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As the NHL moves through its return-to-play phases, the league has announced August 1 as the official return of the 2019-20 season.
Mini training camps are slowly ramping up for the 24 teams preparing for the expanded playoff format, which begins with a best-of-five play-in series; the top two teams in each division at the March break will have a bye for the play-in round.
With COVID-19 continuing to make its way through the four major North American sports, the risk for contracting the virus — despite intended efforts to mitigate its effects on the NHL — remains a reality for participants.
On Saturday, NHL deputy commissioner Bill Daly stated that the league is dedicated to preserving medical privacy and is prohibiting individual teams from releasing any COVID-19 statistics.
“At least for now, we're going to maintain a policy where the league is announcing [testing] numbers and clubs are prohibited from giving any information with respect to COVID test results; and, for the purposes of making the system work, any injury information, going forward,” Daly told Greg Wyshynski of ESPN.
The NHL’s commitment to player privacy was a key factor, according to NHL Player’s Association rep, Mathieu Schneider. There have already been leaked reports of Toronto Maple Leafs star center Auston Matthews’ contraction (and recovery) from the virus.
The NHL has already reported a total of 35 cases among 396 tested players since June 8. Apart from the Matthews reports, no other individual player or staff member has been named. Positive-tested players underwent self-isolation in line the Center for Disease Control’s guidelines.
In late June, the entire Tampa Bay Lightning facility was shut down following a small outbreak of cases. It occurred simultaneously with the NHL entering Phase II, which expanded the number of allowable skaters to participate on the ice together.
With the season restart approaching fast, the reality of the virus has seen several playoff-bound skaters opt out. Several players cited the virus’ heightened risk to those with underlying conditions as grounds to remove themselves from the 2020 postseason.
Forward Sven Baertschi (Vancouver Canucks) and defensemen Steven Kampfer (Boston Bruins), Travis Hamonic (Calgary Flames), Roman Polak (Dallas Stars), Mike Green (Edmonton Oilers), Karl Alzner (Montreal Canadiens), and Zach Trotman (Pittsburgh Penguins) are among known players to opt out of the playoffs.
There does not seem to be any factor in six of the seven aforementioned players being defensemen, but their typical on-ice duty of working the corners and staying tight to their opponents could be a deciding factor in terms of physical contact and virus risk.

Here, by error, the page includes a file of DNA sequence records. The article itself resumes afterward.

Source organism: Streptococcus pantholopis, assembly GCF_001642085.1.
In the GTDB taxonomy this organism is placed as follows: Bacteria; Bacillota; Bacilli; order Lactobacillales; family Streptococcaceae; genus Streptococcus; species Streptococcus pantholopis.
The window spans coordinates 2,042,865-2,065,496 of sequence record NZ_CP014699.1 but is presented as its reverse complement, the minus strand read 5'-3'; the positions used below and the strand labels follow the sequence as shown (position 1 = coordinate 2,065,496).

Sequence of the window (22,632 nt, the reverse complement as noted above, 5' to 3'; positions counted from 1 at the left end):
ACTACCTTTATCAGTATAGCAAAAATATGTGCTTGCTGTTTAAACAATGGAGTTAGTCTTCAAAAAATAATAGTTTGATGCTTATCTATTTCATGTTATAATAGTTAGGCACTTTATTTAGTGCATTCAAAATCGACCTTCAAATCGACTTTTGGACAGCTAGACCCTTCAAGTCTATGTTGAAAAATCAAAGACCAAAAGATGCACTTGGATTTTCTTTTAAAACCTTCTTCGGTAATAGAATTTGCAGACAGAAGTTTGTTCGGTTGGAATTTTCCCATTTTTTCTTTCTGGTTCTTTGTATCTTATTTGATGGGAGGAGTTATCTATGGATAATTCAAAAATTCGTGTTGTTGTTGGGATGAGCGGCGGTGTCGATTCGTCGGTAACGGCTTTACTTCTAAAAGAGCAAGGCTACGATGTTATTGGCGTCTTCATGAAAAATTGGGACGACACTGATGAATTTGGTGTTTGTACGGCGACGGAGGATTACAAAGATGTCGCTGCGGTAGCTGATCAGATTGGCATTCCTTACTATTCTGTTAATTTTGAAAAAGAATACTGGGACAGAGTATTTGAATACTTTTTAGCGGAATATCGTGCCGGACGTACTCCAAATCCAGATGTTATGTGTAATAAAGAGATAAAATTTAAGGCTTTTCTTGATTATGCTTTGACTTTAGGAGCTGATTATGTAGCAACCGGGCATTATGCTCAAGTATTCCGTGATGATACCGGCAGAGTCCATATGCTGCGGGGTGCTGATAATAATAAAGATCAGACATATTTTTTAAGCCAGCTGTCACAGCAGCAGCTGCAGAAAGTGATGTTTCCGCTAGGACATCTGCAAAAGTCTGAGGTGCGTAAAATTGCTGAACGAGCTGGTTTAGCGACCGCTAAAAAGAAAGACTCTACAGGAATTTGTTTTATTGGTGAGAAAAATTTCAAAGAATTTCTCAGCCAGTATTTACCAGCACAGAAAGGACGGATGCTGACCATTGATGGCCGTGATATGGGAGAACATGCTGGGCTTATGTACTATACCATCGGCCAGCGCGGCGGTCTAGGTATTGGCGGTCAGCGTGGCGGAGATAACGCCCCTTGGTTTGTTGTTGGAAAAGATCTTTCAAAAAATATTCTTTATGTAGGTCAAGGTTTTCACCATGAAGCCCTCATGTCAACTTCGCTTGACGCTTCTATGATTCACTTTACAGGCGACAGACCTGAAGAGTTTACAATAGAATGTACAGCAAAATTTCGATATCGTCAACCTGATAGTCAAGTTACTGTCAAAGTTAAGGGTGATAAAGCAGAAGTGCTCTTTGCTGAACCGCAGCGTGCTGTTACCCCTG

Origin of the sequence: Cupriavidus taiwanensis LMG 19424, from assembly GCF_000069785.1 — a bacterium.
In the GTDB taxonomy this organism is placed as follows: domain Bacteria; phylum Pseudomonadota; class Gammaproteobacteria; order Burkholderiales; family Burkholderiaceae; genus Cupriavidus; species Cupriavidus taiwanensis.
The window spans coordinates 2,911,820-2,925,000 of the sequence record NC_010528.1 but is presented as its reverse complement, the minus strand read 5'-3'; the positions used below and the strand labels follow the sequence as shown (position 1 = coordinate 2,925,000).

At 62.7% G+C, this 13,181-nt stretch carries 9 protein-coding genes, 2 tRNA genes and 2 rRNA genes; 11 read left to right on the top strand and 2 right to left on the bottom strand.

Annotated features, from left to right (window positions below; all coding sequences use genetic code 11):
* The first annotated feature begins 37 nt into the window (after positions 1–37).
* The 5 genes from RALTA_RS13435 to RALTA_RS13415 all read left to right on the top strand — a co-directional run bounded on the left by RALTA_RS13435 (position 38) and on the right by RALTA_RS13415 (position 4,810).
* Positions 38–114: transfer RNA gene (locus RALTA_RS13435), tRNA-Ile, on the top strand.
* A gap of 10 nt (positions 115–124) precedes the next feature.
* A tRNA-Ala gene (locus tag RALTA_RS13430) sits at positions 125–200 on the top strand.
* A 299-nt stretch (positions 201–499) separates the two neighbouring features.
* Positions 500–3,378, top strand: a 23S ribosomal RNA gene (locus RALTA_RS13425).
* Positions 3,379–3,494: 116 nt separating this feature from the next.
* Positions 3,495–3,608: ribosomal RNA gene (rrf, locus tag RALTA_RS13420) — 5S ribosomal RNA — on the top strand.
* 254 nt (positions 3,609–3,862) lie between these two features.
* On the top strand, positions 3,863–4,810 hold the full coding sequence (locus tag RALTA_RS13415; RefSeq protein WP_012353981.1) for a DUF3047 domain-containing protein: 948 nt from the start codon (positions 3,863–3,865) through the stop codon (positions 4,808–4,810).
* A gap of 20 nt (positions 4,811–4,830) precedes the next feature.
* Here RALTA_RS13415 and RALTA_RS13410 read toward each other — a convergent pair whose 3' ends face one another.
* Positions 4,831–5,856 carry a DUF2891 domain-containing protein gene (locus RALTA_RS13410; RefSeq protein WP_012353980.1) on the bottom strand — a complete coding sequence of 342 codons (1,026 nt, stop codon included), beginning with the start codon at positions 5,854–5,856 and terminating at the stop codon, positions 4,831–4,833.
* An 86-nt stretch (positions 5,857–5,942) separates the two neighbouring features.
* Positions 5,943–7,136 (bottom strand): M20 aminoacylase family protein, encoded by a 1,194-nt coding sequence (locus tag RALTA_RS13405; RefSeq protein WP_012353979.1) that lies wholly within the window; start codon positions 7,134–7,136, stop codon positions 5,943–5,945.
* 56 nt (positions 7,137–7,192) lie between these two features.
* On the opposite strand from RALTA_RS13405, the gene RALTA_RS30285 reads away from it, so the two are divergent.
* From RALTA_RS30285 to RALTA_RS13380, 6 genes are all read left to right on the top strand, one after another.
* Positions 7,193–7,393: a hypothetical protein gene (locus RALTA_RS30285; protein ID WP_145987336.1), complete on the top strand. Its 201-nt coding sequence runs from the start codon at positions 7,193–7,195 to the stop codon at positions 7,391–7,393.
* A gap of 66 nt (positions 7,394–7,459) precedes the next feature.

Hamonic was the first player to openly opt out and has a history of putting his family first.
A statement from Calgary Flames defenceman Travis Hamonic. pic.twitter.com/saLjEKoyQA— Titan Sports 365 (@TitanSports365) July 11, 2020
With two weeks ahead of the opening of the 2020 postseason, there should be no surprise to see an increase in the number of players opting out, especially if the NHL puts the proverbial foot down.
There has been continued reports of the NHL’s unwillingness to allow players with underlying conditions to participate in the playoffs. A forced opt-out by the NHL could become a sticky situation, particularly due to the still vastly unknown long-term effects of COVID-19 and what constitutes an underlying condition.
Notable names to have become the face of underlying conditions are Montreal Canadiens forward Max Domi and New York Rangers rookie Kaapo Kakko.
Domi, 25, and Kakko, 19, are both Type-1 diabetics with celiac disease and are determined to have heightened risks of complication with COVID pending contraction.
Domi has stated he will wait 7-10 days before deciding whether to join his teammates. The Rangers have stated they expect to have Kakko, the No. 2 overall pick 2019, in camp ahead of Aug. 1, but would leave the decision to play up to him.
Dates To Circle
The return of the NHL is not the only good hockey news. The ratification of a six-year CBA extension between the NHL and NHLPA means no work-related stoppage to the NHL until 2026 at the earliest.
Moreover, the NHL announced that its players will be eligible for the next two Winter Olympic Games (2022 and 2026).
The NHL set forth the following tentative schedule:
- Qualifying Round: Aug. 1
- Draft Lottery Phase II: Aug. 10
- The eight qualifying round losers will be entered into Phase II of the Draft Lottery, where one team will win the No. 1 overall pick in the 2020 NHL Draft
- Award Stanley Cup: Early Oct.
- NHL Draft: Oct. 6
- Start of Free Agency: Nov. 1
- 2020-21 Regular Season: Dec. 1
Fans Of The Less Fortunate
The Detroit Red Wings, Ottawa Senators, Los Angeles Kings, San Jose Sharks, Buffalo Sabres, Anaheim Ducks, and New Jersey Devils are the seven teams that missed out on the expanded playoff format.
While there are typically 15 non-playoff teams, the expanded format hurts the above seven teams more than usual. For bad teams, development of top prospects is key to competing again in the future. The shutdown of hockey leagues across the world has put a halt to these players’ development.
With the March hiatus and outline of dates listed above, these seven teams and their players and prospects will have gone approximately nine months without playing true competitive hockey.
The best way to develop is to learn firsthand, meaning these seven teams are virtually being left behind and in danger of falling further back from the rest of the league that prides itself in parity.
Have a question or a comment for Jacob Messing? You can find him on Twitter @Jacob_Messing.